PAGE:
Jungian philosophy on personalities

I know, big words–right? It’s not too bad once you get into it.

According to Carl Jung, a German psychologist, there were 5 parts to one’s personality. There is the Self, the Anima and Animus, the Shadow, the Ego, and the Persona. (Source)


The Self is a tad hard to identify; It is who we are at our very core. Once you strip someone of their masks and of all of their faults and their doubt, you are left with one’s Ego, one’s conscious, and one’s unconscious mind. When we are little, our Self is the only thing we’ve truly developed–but as we grow, it helps us to develop our Ego, and the other 3 archetypes mentioned in Jung’s research. (Sauce)

The Anima and Animus, are the “female soul image of a man,” and “the male soul image of a woman.” These are the two little voices in our head that whisper to us when we do things throughout the day. Some people call these your dæmon, many children call them a as an ‘invisible friend’–because their voices sometimes sound so real, that we take their advice not as our own but as another’s–but their advice usually leads us to think or do things we shouldn’t.

The Shadow is every part of ourselves that we deny, and hide from the world. Sometimes, we reject it so vehemently, that merely seeing someone else act or do the same fills us with an intense disgust and anger. Jung says, that the easiest way to discover what your Shadow represents, is to list everything you hate about the things and people around you; I.E. If you feel disgust at how much your friend needs to be dating someone in order to feel whole, you may secretly feel that way yourself–or you may secretly be afraid you are that type of person.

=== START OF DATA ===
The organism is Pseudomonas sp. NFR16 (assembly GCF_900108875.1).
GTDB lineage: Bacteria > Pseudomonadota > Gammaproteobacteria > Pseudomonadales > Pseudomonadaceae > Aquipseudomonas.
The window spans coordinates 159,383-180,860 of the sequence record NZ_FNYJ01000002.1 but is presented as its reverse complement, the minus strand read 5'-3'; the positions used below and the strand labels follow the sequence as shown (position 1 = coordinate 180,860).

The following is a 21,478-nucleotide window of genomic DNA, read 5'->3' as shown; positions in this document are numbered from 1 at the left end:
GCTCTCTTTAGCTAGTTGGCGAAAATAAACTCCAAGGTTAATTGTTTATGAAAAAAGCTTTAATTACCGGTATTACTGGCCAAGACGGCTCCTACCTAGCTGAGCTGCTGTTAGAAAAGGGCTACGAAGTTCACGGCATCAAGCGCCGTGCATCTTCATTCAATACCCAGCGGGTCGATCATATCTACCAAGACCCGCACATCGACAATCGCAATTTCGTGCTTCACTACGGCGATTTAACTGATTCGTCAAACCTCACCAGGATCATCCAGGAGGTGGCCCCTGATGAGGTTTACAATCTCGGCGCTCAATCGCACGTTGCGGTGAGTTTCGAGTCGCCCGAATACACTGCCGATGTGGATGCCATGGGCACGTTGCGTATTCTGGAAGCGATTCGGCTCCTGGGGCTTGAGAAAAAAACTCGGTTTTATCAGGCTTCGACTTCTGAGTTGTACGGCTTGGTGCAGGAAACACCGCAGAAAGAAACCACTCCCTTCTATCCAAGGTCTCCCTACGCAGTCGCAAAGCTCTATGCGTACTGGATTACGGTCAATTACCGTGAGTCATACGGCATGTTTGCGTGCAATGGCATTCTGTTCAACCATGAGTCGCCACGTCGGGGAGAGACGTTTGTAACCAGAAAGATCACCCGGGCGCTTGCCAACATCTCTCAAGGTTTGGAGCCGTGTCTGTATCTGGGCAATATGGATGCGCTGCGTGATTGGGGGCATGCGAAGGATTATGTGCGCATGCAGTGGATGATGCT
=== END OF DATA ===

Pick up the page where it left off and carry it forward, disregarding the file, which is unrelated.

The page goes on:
The Ego, while part of our Self, is most of what we believe represents our personality at our very core. It represents our unconscious mind, and all of the decisions we make behind the scenes without even realizing it. When one gets in touch with their Ego, they can get into touch with who they really are–much like our base personality when we were kids. When we grow up and get more involved in society, we lose touch with our Ego and cover it up with expectations and negative feelings. Children that are homeschooled are generally closer to their Ego than children that were sent to public school, and exposed to other children during key developmental stages of their brain and personality.

The Persona is the most famous part of our personality. It is known to many as the mask that we show the world, all of the good and the bad that we want people to see, regardless of what we really are. One most relies on their persona when faced with hardship or grief, and sometimes prolonged stress. They may help or hinder us, and some have become so used to theirs that they think one’s mask is the true personality underneath. Often times, one’s persona will be the exact opposite of one’s ego or shadow–if one is naturally shy or has a low self-confidence, the persona they show the world might be brave, bold, and completely self-actualized.


Now that we have all of these nice little definitions straight, you’ll have to wait for my next psychology-related post to see what we do with these once we know them, why it’s important to further understand ourselves, and why it might be better to leave certain aspects of our unconsciousness untouched.


Stay tuned!

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